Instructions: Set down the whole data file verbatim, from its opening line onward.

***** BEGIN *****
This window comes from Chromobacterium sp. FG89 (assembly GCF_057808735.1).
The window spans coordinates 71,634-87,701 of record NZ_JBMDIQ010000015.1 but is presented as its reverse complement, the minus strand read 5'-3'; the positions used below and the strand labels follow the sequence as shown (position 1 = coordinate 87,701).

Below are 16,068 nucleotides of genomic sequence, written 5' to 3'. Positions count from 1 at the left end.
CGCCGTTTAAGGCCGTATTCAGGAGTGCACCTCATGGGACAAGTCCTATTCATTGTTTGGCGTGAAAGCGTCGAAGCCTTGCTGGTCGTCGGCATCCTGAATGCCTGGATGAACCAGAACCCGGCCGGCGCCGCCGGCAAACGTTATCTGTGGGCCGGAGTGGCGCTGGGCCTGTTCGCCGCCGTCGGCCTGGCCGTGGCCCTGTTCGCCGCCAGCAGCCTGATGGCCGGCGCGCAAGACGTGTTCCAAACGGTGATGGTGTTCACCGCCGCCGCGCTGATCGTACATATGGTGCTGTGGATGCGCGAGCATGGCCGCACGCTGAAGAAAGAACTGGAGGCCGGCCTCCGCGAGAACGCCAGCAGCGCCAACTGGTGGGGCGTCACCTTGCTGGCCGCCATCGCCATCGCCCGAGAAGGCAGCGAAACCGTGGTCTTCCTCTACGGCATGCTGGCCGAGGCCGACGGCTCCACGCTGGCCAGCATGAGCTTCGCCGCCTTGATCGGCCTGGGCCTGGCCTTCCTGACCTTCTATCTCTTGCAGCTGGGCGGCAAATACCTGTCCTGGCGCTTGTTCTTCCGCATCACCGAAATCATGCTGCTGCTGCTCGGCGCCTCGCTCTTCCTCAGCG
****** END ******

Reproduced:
This window comes from Chromobacterium sp. FG89 (assembly GCF_057808735.1).
The window spans coordinates 71,634-87,701 of record NZ_JBMDIQ010000015.1 but is presented as its reverse complement, the minus strand read 5'-3'; the positions used below and the strand labels follow the sequence as shown (position 1 = coordinate 87,701).

Below are 16,068 nucleotides of genomic sequence, written 5' to 3'. Positions count from 1 at the left end.
CGCCGTTTAAGGCCGTATTCAGGAGTGCACCTCATGGGACAAGTCCTATTCATTGTTTGGCGTGAAAGCGTCGAAGCCTTGCTGGTCGTCGGCATCCTGAATGCCTGGATGAACCAGAACCCGGCCGGCGCCGCCGGCAAACGTTATCTGTGGGCCGGAGTGGCGCTGGGCCTGTTCGCCGCCGTCGGCCTGGCCGTGGCCCTGTTCGCCGCCAGCAGCCTGATGGCCGGCGCGCAAGACGTGTTCCAAACGGTGATGGTGTTCACCGCCGCCGCGCTGATCGTACATATGGTGCTGTGGATGCGCGAGCATGGCCGCACGCTGAAGAAAGAACTGGAGGCCGGCCTCCGCGAGAACGCCAGCAGCGCCAACTGGTGGGGCGTCACCTTGCTGGCCGCCATCGCCATCGCCCGAGAAGGCAGCGAAACCGTGGTCTTCCTCTACGGCATGCTGGCCGAGGCCGACGGCTCCACGCTGGCCAGCATGAGCTTCGCCGCCTTGATCGGCCTGGGCCTGGCCTTCCTGACCTTCTATCTCTTGCAGCTGGGCGGCAAATACCTGTCCTGGCGCTTGTTCTTCCGCATCACCGAAATCATGCTGCTGCTGCTCGGCGCCTCGCTCTTCCTCAGCG